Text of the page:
guest blogger: ffr
Over the past couple of months the Obama administration has adopted a rule requiring employers to provide “free” birth control (the employee’s health insurance pays) to all of their employees. This rule provides an exemption for “religious organizations that primarily employ people of their own faith” but not for religious employers who employ people of other faiths. In other words, the rule also mandates that Roman Catholics and other religious affiliated hospitals and colleges provide birth control through the institutions’ insurance companies. Although this policy has gained the support of many women, as well as a large majority of Democrats, there is a large opposition to this new controversial issue.
One major opposition towards this rule is caused by its requirement for religious institutions to provide free contraception. Among the largest opposition groups are men, although there is also a significant number of women against free contraception in regards to religious institutions as well.
The Wall Street Journal/NBC News, under Republican pollster Bill McInturff, conducted a poll asking whether the government should mandate that Roman Catholic and other religious affiliated hospitals and colleges offer birth control paid by the institutions’ insurance companies. Results showed that American’s were opposed—although only by a small plurality—45% to 38%, with women split down the middle with 40% approval and 40% disapproval.
When the poll asked more specific questions such as whether these religious institutions should provide birth control such as the morning after pill, the opposition rose 49% with women’s opposition rising as well to 46%.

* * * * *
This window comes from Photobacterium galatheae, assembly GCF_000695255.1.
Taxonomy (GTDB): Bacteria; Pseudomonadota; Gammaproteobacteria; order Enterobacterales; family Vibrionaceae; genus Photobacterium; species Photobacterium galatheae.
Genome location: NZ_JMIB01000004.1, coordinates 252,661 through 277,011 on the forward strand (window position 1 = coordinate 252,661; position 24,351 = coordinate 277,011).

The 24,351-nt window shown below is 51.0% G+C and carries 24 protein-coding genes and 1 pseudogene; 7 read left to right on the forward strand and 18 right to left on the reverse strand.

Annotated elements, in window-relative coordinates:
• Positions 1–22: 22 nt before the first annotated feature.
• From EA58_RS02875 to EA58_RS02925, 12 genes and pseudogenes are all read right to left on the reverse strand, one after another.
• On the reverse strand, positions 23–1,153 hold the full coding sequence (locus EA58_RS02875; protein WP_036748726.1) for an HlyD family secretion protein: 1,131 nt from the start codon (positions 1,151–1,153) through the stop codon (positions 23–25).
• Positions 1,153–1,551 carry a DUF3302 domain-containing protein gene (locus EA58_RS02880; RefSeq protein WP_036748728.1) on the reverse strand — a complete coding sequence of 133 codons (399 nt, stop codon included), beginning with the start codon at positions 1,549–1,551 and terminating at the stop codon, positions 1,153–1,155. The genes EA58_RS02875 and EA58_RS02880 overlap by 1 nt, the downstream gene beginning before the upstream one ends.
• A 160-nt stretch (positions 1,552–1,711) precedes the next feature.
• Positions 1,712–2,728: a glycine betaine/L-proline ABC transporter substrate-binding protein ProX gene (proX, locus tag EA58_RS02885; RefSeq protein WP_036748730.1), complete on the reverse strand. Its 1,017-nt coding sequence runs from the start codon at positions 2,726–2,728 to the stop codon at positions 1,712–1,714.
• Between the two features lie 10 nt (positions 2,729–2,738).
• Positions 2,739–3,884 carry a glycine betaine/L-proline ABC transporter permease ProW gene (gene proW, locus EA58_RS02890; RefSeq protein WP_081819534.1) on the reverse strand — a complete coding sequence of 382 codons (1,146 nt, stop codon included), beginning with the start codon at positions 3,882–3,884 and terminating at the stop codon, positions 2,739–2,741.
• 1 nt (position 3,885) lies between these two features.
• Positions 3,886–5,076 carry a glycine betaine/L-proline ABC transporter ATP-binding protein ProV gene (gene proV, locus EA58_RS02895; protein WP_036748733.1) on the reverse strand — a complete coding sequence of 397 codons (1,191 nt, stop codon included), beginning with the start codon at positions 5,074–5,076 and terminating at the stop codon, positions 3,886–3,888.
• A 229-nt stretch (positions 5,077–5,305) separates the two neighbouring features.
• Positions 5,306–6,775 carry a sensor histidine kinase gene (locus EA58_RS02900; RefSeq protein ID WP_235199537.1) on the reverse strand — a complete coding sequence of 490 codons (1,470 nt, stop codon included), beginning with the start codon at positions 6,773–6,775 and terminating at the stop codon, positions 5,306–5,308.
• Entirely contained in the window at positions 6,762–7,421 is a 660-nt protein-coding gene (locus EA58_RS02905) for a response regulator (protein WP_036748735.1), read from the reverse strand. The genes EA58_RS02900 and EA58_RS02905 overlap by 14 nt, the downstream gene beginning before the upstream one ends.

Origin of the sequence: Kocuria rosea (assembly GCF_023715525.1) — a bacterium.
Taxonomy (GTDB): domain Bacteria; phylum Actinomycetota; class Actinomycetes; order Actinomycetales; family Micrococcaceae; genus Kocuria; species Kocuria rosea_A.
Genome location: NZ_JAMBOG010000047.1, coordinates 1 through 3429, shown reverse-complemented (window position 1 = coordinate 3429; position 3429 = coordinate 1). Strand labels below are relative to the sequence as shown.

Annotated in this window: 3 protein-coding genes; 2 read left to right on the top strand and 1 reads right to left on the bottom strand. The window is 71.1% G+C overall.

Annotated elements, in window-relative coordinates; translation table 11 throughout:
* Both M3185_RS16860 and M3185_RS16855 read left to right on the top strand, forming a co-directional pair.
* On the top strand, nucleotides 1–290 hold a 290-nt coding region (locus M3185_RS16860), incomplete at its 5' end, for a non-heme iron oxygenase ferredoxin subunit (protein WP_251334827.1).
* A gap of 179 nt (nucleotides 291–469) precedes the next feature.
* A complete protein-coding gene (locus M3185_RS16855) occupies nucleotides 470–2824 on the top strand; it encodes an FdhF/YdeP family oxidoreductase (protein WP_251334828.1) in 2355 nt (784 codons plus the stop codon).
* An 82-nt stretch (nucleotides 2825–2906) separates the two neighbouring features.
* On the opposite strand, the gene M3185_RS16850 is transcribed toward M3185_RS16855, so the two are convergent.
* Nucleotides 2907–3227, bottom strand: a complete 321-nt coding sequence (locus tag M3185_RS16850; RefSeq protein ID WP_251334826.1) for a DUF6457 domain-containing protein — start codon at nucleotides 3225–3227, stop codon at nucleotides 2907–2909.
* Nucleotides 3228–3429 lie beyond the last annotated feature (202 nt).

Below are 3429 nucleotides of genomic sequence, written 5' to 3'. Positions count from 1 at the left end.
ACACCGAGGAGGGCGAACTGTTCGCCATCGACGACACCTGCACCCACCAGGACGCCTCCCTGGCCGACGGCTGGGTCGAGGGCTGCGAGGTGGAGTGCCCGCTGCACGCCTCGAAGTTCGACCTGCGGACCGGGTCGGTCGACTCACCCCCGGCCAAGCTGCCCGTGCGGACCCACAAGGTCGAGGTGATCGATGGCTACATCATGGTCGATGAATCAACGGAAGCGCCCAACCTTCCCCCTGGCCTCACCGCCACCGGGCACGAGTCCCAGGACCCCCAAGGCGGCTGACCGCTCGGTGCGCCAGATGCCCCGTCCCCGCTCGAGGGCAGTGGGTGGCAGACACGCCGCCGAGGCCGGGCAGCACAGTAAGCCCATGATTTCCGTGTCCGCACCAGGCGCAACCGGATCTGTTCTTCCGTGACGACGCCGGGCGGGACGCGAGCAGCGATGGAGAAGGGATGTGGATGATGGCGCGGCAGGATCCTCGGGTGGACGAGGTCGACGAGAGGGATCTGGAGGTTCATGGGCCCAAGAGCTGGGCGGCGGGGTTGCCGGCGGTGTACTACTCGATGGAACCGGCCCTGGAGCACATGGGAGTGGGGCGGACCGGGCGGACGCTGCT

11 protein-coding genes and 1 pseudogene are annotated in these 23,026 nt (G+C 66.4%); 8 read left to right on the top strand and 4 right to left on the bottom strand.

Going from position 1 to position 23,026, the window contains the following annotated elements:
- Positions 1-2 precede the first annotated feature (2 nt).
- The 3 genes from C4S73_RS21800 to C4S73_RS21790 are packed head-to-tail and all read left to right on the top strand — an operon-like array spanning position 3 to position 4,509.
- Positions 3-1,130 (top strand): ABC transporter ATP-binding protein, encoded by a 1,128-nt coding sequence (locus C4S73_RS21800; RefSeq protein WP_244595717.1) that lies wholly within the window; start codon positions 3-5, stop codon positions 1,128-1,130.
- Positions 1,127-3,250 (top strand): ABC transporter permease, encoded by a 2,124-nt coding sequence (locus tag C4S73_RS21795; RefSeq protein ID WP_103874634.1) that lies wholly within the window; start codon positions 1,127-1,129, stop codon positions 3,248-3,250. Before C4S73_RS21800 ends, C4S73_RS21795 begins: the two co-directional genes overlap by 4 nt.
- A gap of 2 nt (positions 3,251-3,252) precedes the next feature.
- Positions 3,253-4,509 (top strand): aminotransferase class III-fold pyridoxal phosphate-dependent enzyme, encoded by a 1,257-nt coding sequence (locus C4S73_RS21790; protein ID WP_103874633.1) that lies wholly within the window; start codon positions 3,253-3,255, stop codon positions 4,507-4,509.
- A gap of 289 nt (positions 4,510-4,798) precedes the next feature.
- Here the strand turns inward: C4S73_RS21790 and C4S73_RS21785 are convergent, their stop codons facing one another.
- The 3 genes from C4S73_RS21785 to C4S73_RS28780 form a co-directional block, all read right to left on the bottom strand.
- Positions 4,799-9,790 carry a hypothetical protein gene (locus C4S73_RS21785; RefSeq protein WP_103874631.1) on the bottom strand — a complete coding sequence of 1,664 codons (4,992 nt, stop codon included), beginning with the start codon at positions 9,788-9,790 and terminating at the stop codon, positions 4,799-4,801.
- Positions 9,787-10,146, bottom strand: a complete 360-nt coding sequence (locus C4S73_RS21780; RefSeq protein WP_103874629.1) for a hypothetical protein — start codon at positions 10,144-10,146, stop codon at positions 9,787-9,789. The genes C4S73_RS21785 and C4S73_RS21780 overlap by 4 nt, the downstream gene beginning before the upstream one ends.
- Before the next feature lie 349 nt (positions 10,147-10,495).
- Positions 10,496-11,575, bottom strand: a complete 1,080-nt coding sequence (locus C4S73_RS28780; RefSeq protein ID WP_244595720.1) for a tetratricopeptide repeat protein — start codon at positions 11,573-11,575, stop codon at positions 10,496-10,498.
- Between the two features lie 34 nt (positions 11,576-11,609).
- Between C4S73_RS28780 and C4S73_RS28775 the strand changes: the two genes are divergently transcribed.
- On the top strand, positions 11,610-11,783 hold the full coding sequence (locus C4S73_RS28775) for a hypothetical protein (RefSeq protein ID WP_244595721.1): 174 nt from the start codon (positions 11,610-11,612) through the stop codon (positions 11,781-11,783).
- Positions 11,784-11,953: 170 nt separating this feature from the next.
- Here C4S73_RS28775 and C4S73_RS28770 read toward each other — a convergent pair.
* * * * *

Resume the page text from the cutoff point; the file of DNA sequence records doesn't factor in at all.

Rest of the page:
However, in the same poll, when asked if employers should provide overall free birth control the respondents favored the rule 53% to 33% (with women specifically approving 58% to 28%).
Surprisingly enough, Catholics who were surveyed generally approved of employers providing free birth control, but opposed the requirement of Catholic institutions to provide such means of contraception.
Obama’s attempt to create a new birth control law is a perfect example of how the executive branch can create administrative laws and policies through bureaucratic decision-making.
Administrative laws are laws that govern administrative agencies of government (i.e. bureaucracies). Therefore, bureaucracies are required to carry out any policies that the president creates through administrative laws—thus creating new public law.
But will religious organizations be able to challenge this upcoming policy through freedom of religion in the First Amendment and the free exercise clause?
As displayed by this poll, Obama’s attempt at a new birth control policy is unquestionably a very controversial issue both among Republicans and Democrats, as well as women and men, and will most likely be taking a prominent role come election time.